Use One shot focus for stationary subjects, AI servo focus for moving subjects and stay the heck away from ever using "AI focus". Again, this is an auto mode which tries to decide which of the first two you should be using, but gets it wrong quite often and you end up trying to focus on a moving subject and the camera has locked focus on where it WAS rather than tracking it with AI servo.

Learning to read the histogram (and the "blinkies") will help you with exposures. There are youtube tutorials for this (and indeed most things you are likely to need - including using the 20D, just search for Canon 20D tutorials). There is a technique called "exposing to the right", which involves slightly overexposing the shot, but not going off the right side of the histogram, then bringing it back down a little in editing. This helps preserve shadow detail and reduce noise. Again youtube is your teacher.

Shooting "raw", rather than jpeg will give you the best starting point for editing your image later, if that is what you want to do. Jpeg is good for getting good images straight from the camera, but bakes in some editing steps with the in camera conversion and then throws away a lot of data with the compression. You can still improve jpegs with post processing but sometimes you need the raw file to do what you want.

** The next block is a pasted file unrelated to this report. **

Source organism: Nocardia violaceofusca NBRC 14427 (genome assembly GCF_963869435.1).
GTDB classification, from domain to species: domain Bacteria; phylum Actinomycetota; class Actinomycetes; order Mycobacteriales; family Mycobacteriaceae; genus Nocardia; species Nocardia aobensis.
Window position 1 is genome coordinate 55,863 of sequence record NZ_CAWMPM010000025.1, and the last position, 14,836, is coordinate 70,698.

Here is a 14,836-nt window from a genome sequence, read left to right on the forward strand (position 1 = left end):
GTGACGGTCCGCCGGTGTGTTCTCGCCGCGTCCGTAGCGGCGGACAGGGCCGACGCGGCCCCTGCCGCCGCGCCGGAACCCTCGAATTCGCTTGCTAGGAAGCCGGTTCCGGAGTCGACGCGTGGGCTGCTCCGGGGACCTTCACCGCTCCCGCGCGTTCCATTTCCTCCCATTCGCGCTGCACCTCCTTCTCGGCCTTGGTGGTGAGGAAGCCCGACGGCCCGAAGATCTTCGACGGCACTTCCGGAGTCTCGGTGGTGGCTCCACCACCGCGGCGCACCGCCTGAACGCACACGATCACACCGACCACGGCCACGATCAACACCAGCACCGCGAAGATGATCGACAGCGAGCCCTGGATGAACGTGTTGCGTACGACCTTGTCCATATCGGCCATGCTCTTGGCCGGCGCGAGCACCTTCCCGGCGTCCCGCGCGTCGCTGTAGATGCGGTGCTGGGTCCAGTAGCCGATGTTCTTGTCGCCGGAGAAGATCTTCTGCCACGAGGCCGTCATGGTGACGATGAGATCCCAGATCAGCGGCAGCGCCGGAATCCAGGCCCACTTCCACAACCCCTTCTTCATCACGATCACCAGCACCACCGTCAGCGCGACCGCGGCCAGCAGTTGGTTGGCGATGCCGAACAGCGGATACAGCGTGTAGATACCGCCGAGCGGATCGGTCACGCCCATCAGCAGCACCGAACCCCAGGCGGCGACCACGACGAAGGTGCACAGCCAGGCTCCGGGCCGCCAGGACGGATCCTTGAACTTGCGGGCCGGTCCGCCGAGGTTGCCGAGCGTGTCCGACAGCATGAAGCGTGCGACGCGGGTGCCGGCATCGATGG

If you are new to digital, and editing, then you may be better off starting with jpegs and learning raw (which needs different software, although you may have got that with the camera if it came with the original discs) once you start to get more confident with editing.

It may be worth setting your camera to shoot "raw and jpeg" and get the best of both worlds. You can set aside the raw files at first and just use the jpegs, keeping the raws for later use if you start working in raw. I started in digital just shooting jpeg and after a year or so moved over to shooting raw and doing more processing on my images. My big regret then was that I couldn't go back to my first years shots and redo them with much improved editing, because I didn't have the raw data to work with. Had I originally kept the raw files somewhere, I could have done more with them.

OK, that is a few things off the top of my head, but there are many things that could be helpful and way too many to try to go into withouyt knowing more about you, your current experience and what you want to do.